Text:Wellington-based filmmaker Conan McKegg tells us all about short film Out With Mum. Conan McKegg Tell us about "Out With Mum", what's the film about? When closeted Nate and his out and proud boyfriend Rory cross paths with Nate's eccentric mother on the way to Out in the Park, Nate is faced with the choice of revealing his relationship or staying in the closet. This short film is part of Oneshot Collective's feature film "Encounters", can you tell us a bit about the project? Encounters is a feature film consisting of twelve short films about chance encounters and how theycanchange the trajectories of people's lives.Eachshort iswritten and directed by a different Wellington-based filmmaker who each brings a different and unique voice to the project. We have a diverse collectivethat have gathered together to make a film that truly celebrates the multifaceted nature of modern New Zealand. What was it that first made you become interested in filmmaking and writing? I've had a passion for writing since I could first put two letters together on paper.I've always enjoyed the creative element of bringing a story to life and not just looking at a world that we know, butshowing what the world could be like as well. It's hard to pinpoint what first made me interested because writing has always been a central part of my life. When I was about eight or so, my school published a book I wrote during English class so I know I've wanted to tell stories from an early age. Filmmaking had always been something I wanted to do, but didn't think I had the skill or experience for it until about 2005 when I wrote and shot my first 48 hour film. I was hooked after that. Are you passionate about telling stories for a gay audience? Is that important to you, and if so, why? I’m extremely passionate about telling stories for a gay audience. Mainly because we are constantly hammered with heteronormative media every single day and still cheer when a show has one gay kiss. Not only that, but we also see gay relationships often presented in the same tones. I want to see more gay characters and more variety in the relationships they have. I want to show that beingqueer isn't a group of stereotypes. It's complicated, diverse and amazing.I want to show gay,lesbian, asexual, pan,trans and all the diversity of theLGBT community. Not just to educate straight audiences, but to showgay audiences thatwe have a fascinating community to be proud of. Did you have a similar experience to your characters when you came out or was it quite different? Out with Mum is very loosely based on a friend's coming out story, so my experience was not the same as my characters. My coming out was surprisingly matter of fact. I was in the car with my Dad and Stepmum heading home from dinner with some cousins, and mid-conversation Dad says to me "Conan, are you gay?" My heart stopped for a moment while I had this two second freak out and then I just said "Yes. Yes I am." Dad shrugged and said "I thought so. I've pretty much known since you were a kid. When you were ten you told me 'Dad, I think I'm in love with Noah Hathaway (the kid who played Atreyu in The Neverending Story)' That's when I knew." That was pretty much it. Is there anything you'd specifically like to change about the way gay characters are portrayed on screen? I want to see gay characters as the main protagonists of stories that aren't about them being gay. Several of my more long-term projects are focused on creating heroic interesting gay, lesbian and trans characters whose stories are not about them being gay, lesbian or trans - but about other themes. I hate the way straight people demand that a character should only be gay if their sexuality brings something to the story. Straight characters don't have to do that, why should queer ones? What's next for you after this? Are you working on any related or similar feature projects and can you tell us what those are about? I'm actually working on a webseries next called Two Naked Gay Guys. It's a comedy about two guys who hook up over Grindr for a one-off encounter that turns into more. It's already been cast and we're going straight into rehearsal once Out with Mum wraps. My other main projects at the moment are a feature film called Disorientation, which is a body-swap comedy and another web project, Hollow Heart. Hollow Heart is my queer superheroes project, which I'm still tweaking before I can talk more about it. Those are the ones I can talk about, I’ve got a massive list of projects I’ve planned into the long term. You're fundraising on PledgeMe for "Out With Mum", what do you need the money for and where can people go to contribute? We need the money to pay the cast and crew for their time and effort. They are basically committing a month of their free time to getting this film made, so I want to pay them something in respect of that.We also need to pay for equipment hire, catering, props, make-up and wardrobe. Even a short five minute film is not cheap to make and every dollar we can raise will be well spent. People can contribute here  For more information about Oneshot Collective, to follow the Facebook page and find out who else is involved visit www.oneshotcollective.co.nz GayNZ.com staff - 7th March 2015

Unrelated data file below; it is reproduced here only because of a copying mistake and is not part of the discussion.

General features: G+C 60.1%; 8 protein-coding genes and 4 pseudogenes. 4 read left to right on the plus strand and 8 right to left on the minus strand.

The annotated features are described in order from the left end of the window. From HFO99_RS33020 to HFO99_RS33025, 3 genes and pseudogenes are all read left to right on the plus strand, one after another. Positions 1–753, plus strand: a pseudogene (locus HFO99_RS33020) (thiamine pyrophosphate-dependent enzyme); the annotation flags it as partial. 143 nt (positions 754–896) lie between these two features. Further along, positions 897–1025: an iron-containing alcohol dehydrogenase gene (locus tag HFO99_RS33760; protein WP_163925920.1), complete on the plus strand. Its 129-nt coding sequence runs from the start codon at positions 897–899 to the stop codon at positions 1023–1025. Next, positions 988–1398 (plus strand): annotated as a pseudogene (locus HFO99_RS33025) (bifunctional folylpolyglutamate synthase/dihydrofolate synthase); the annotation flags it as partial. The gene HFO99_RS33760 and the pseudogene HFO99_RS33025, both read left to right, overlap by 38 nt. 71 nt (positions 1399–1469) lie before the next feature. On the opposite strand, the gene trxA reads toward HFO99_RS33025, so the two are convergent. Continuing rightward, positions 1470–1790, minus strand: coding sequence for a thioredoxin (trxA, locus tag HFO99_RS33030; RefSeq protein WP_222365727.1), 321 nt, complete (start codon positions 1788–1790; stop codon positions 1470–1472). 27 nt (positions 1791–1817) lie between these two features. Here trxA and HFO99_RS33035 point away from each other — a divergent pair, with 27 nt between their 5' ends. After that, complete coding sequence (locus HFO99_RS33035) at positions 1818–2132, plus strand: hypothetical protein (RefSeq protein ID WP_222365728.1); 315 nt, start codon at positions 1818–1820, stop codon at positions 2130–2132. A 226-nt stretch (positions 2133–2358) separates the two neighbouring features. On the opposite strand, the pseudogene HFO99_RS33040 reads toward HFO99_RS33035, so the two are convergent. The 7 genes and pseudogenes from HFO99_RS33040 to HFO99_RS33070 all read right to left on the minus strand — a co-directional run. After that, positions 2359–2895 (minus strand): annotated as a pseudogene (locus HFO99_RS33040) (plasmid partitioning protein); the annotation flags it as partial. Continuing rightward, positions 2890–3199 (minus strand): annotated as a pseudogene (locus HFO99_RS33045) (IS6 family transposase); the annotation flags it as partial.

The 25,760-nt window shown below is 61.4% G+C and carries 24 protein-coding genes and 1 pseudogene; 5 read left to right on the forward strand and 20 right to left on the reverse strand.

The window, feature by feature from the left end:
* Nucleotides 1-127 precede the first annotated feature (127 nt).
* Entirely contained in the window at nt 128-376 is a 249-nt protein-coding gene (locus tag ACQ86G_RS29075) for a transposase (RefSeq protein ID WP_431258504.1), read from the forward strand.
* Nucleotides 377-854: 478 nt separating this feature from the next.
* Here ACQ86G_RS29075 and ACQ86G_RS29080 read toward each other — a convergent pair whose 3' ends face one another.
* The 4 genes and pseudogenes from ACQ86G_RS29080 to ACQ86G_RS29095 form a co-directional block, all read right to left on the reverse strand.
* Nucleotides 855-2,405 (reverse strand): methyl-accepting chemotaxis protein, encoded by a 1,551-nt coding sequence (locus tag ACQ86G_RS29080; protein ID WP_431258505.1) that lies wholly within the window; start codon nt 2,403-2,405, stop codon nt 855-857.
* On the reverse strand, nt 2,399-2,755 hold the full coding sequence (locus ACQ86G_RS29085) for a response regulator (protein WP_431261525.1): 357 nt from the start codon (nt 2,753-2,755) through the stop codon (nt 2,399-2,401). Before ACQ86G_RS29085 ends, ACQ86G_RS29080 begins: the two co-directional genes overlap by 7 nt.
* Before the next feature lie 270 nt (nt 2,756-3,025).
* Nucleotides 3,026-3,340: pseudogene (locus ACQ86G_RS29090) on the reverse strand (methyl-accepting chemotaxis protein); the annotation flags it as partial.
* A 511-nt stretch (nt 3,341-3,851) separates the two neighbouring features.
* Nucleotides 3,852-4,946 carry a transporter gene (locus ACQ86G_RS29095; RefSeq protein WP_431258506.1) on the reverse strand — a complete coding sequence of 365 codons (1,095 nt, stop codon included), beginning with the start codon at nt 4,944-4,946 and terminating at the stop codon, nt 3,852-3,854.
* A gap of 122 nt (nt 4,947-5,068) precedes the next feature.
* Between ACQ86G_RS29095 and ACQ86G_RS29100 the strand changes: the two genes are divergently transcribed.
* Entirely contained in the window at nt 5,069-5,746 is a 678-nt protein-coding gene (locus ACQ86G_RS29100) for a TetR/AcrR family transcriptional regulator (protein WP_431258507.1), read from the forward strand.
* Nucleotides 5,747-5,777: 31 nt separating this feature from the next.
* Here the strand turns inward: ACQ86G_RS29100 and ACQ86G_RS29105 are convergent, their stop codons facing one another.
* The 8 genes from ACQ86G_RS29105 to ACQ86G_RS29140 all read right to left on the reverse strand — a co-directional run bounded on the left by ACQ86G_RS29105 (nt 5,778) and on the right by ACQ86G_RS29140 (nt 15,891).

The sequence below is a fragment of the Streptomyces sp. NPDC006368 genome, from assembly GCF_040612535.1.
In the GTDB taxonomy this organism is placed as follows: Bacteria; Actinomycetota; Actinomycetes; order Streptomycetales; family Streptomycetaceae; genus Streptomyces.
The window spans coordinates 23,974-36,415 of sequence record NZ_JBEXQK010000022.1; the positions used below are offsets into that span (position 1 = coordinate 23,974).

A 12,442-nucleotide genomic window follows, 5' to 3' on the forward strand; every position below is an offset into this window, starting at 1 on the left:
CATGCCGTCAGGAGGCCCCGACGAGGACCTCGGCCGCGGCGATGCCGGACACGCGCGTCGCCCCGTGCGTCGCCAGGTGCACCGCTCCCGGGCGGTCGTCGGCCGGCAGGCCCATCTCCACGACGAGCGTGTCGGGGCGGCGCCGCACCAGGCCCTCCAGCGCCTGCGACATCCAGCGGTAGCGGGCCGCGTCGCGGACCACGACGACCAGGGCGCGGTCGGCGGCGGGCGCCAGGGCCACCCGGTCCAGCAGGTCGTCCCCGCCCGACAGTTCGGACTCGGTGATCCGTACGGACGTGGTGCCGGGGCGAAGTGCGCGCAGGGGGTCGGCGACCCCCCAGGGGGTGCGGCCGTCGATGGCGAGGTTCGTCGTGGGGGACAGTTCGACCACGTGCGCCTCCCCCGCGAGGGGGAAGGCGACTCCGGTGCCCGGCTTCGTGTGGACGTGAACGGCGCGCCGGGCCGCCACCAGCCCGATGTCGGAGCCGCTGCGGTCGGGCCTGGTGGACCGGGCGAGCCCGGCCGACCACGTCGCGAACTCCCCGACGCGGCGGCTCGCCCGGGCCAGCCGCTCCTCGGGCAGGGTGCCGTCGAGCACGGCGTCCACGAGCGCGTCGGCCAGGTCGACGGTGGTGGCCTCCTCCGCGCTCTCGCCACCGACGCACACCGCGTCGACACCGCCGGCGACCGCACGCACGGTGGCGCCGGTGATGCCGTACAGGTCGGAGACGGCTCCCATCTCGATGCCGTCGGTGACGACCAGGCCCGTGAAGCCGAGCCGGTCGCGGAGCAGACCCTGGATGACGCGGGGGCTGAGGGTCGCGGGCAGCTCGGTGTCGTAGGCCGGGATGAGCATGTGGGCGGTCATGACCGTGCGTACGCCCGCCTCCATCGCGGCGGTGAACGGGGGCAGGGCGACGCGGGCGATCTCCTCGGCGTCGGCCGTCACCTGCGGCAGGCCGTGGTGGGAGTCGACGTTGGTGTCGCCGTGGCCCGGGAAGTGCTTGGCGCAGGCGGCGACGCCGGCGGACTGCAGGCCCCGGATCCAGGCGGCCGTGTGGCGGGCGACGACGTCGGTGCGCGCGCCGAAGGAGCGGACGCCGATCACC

Disclaimer:This page displays a version of the GayNZ.com article with all formatting and images removed. It was harvested automatically and some text content may not have been fully captured correctly: access this content at your own risk. A copy of the full article is available (off-line) at the Lesbian and Gay Archives of New Zealand. This online version is provided for personal research and review and does not necessarily reflect the views or opinions of PrideNZ.com. If you have queries or concerns about this article please email us
Reproduction note:Just before GayNZ.com closed in May 2017, the website owners wrote this article about reproducing content from the website: "our work has always been available for glbti people to use and all we ask is that you not plagiarise it... if you use it anywhere please attribute it to GayNZ.com and where there is an authors name attached please acknowledge that writer."